ECB - Extra Care Bucks. They print out after your receipt after you buy certain items. They can be used like cash on your next transaction, except that you can't get change back (so you have to make your total a little larger than your ECB).
OOP - Out-of-pocket. This is money that you actually pay. Does not include ECB's that you use to pay for items.
"Rolling" ECB's - Using ECB's to purchase items that will generate just as many or even more ECB's that you paid with.
Extra Care Card - Card given by CVS free to anyone as their version of a customer loyalty program. You must have one of these to get and use ECB's. 1 per customer allowed.
Money-maker - A product that will generate more ECB's than you spend (usually after using coupons).
$/$$ coupon - X amount of dollars off X amount of dollars purchase at CVS (ex. $5/$15 means "$5 off any purchase of $15")
Card-Scanner - Scanner in front of CVS store that usually faces the cash register. When you enter the store swipe your Extra Care Card and it will print out some coupons. Also is a "price-checker" for items.
P&G - You may see this on blogs referring to the Proctor and Gamble coupon insert that comes in the Sunday newspaper. Others you may see (also referring to coupon inserts in the paper) are Valassis, Smart Source, and Red Plum.
Each week (and monthly as well) CVS comes out with a new advertisement. You usually find these in your Sunday newspaper, but they are also available online at CVS.com. In each ad, there are items that are generating ECB's. You will usually see the ECB-generating items with yellow. The yellow "tag" usually shows how many ECB's will come with a purchase of that product. Keep in mind, not everything in the weekly ad generates ECB's. Some items are FREE automatically after ECB's (meaning you receive as many ECB's as you paid for the item ) . For example, right now you can get Crest Pro Health Rinse (250 ml) for $3.49. It is also generating $3.49 ECB's. Therefore, we would say, that item is "free" after ECB's.
Also, there are many items that are "free" after coupons and ECB's. Recently, this has been different razors. It seems like the ads and the coupon inserts in the newspapers are in-sync. The Gillette Venus Razor has been on sale for $9.99, and has been generating $6 ECB's (for many weeks in a row). There has also been $4 off coupons in the newspaper coupon inserts as well, making this item "free" after ECB's and coupons (well, you're gaining a penny). There are usually, in my estimate, somewhere around 7-10 ECB weekly deals (and then there's a whole monthly book as well).
Money-makers are my favorite. I did one this week with the CVS brand Vitamin C. They are $2.99 a bottle, and I bought 4. So the total was $11.96. But then I had a $3/$10 (CVS brand purchase), so the total was only $8.96. However, they still generated $11.96 worth of ECB's, so I "made" $3!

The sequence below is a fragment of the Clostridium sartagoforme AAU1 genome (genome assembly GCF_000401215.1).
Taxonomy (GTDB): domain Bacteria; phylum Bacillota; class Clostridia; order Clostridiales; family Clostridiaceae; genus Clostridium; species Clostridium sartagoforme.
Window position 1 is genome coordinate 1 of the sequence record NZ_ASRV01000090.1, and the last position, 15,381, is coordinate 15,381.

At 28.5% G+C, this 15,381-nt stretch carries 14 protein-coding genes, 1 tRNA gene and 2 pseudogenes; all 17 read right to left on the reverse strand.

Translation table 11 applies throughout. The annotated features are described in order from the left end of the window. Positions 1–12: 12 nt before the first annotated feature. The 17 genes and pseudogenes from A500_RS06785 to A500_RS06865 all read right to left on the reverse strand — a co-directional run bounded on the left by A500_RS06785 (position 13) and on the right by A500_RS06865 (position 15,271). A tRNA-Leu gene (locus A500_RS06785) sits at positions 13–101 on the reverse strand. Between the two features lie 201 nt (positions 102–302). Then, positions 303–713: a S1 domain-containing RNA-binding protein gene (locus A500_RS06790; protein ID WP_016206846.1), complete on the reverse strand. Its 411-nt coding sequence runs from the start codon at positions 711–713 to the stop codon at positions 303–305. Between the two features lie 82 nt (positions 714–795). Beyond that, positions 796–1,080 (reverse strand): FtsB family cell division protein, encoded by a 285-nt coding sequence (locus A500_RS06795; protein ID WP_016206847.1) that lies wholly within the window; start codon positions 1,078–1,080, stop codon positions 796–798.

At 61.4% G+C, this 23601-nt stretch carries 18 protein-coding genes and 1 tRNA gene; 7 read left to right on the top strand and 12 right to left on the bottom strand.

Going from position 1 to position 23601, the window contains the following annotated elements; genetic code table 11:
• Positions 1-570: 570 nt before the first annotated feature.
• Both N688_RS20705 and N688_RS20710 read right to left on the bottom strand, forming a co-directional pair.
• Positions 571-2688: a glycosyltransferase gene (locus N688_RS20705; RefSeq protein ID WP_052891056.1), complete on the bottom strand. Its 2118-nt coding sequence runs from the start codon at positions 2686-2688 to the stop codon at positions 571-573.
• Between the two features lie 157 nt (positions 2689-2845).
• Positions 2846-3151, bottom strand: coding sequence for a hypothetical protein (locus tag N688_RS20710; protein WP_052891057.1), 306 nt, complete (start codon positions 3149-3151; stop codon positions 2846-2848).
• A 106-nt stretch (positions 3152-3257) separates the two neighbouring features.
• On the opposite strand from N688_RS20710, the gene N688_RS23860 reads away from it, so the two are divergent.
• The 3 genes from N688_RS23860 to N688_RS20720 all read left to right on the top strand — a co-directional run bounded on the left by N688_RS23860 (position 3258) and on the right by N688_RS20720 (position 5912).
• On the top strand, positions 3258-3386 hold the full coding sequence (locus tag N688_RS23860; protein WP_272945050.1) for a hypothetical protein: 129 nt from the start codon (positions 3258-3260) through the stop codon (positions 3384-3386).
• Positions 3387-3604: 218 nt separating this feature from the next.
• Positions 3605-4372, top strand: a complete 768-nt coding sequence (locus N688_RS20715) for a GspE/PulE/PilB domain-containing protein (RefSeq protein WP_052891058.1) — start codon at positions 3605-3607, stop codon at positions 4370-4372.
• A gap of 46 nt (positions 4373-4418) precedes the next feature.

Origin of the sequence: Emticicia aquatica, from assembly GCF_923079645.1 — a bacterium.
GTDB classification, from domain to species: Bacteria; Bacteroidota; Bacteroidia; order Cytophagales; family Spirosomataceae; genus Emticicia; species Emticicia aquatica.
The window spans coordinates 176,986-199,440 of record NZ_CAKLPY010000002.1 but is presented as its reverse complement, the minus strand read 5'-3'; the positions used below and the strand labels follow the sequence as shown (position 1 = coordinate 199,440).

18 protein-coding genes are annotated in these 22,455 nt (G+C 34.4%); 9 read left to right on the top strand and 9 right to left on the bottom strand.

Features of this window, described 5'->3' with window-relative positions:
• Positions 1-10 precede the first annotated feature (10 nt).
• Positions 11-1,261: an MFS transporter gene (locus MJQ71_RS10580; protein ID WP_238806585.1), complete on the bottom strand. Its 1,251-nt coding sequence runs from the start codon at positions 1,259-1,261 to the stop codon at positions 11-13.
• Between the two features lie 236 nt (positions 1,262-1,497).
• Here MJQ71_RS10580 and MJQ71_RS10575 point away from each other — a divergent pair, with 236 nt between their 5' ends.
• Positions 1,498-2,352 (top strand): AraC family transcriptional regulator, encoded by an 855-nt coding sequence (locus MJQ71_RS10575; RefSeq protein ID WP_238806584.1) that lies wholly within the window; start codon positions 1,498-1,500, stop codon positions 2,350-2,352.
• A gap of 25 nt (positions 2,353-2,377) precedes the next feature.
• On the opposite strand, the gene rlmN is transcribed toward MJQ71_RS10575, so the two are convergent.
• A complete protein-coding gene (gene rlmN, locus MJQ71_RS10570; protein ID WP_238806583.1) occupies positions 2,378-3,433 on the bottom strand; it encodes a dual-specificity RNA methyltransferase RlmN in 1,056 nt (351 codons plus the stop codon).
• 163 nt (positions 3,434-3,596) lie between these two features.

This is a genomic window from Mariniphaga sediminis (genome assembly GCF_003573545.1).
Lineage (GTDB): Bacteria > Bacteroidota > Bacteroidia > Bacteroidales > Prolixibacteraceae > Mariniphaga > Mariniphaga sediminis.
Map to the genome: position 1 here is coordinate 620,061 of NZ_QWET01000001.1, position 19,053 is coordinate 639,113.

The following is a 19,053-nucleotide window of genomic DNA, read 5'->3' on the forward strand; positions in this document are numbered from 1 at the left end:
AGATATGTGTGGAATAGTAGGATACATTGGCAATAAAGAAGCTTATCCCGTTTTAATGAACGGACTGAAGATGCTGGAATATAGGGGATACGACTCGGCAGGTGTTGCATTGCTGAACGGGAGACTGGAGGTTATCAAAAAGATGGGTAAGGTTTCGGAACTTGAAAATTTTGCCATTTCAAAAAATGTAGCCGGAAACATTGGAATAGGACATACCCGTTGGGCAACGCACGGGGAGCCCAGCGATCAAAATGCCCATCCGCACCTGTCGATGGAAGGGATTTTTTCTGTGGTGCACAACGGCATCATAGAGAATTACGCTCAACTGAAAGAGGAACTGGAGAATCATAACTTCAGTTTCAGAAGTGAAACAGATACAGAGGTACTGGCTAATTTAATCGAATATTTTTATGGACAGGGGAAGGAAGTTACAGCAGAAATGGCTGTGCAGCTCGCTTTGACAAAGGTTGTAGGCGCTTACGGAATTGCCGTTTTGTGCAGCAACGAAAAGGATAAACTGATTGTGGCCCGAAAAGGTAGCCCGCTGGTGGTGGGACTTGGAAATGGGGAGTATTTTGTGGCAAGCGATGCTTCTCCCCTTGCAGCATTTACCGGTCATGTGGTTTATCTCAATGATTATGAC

1. Go to CVS and purchase a few ECB-generating products. Try to stick with ones that are "free" or close to "free" after ECB's. I recommend having between $10 -$20 in ECB's to play with. Some people like to "bank up" more, but it's just easier for me to play with less.
2. Pay out-of-pocket for these items. We CVSers call this "initial investment."
3. Your ECB's will print after your receipt.
4. Start using these ECB's to buy more products that will be free or money-makers.
Things to remember:
1. ECB's usually expire after 30 days. The expiration is plainly printed on the ECB. Don't forget (and lose money)!
2. The ECB deals have a limit of how many you can get per week or month (depending on which type of deal it is). The standard limit is 5, but some of the "better" deals may be only 1 or 2. The ad will tell you what the limit is on that particular product.
3. Try to keep each transaction to near the amount of ECB's you have, so that you are not paying a lot OOP. You can split things up into multiple transactions to do this, and use the ECB's from the first transaction to pay for the second, etc.
4. The most important thing to remember is to not just go in there thinking you will buy things you are actually "in need" of at that moment or that you will purchase a certain brand. Just go ahead and get the free things and money-makers. You may at some point need that item, but if not, it's a perfect way to give to charity. For example, I got a glucose monitor for free last month that I am donating to a crisis pregnancy center (pregnant women can get gestational diabetes).
5. There are many blogs (like mine!) on the web where people actually take the time to type out deal ideas and what they got so you don't have to do all the hard work. I actually use this blog every week to plan what I am going to buy (and I modify her ideas some).
6. If you are using "transaction based" coupons (such as $5/$15, $4/$20, etc.) make sure and give those to the cashier FIRST, before all other coupons or else your total might not be high enough to use it. I know this seems obvious, but I learned this the HARD WAY!
7. Have fun! Don't get discouraged. It usually takes a few weeks or months to really get the hang of it, and I'm still learning! We all make mistakes, but the fun part is that we know it will pay off and help your family save some money!
Let me know how your CVSing is going. If you want, tell me what you want to buy and how many ECB's you have (if any), and I will make up a transaction for you. Please let me know if you have ANY questions (I sure did when I started), and if anything in this post needs more clarification.
CVS 101 and Making CVS Work For You by MoneySavingMom
The "Cent"sible Sawyer
*Thanks to CVS.com for the Extra Care Program!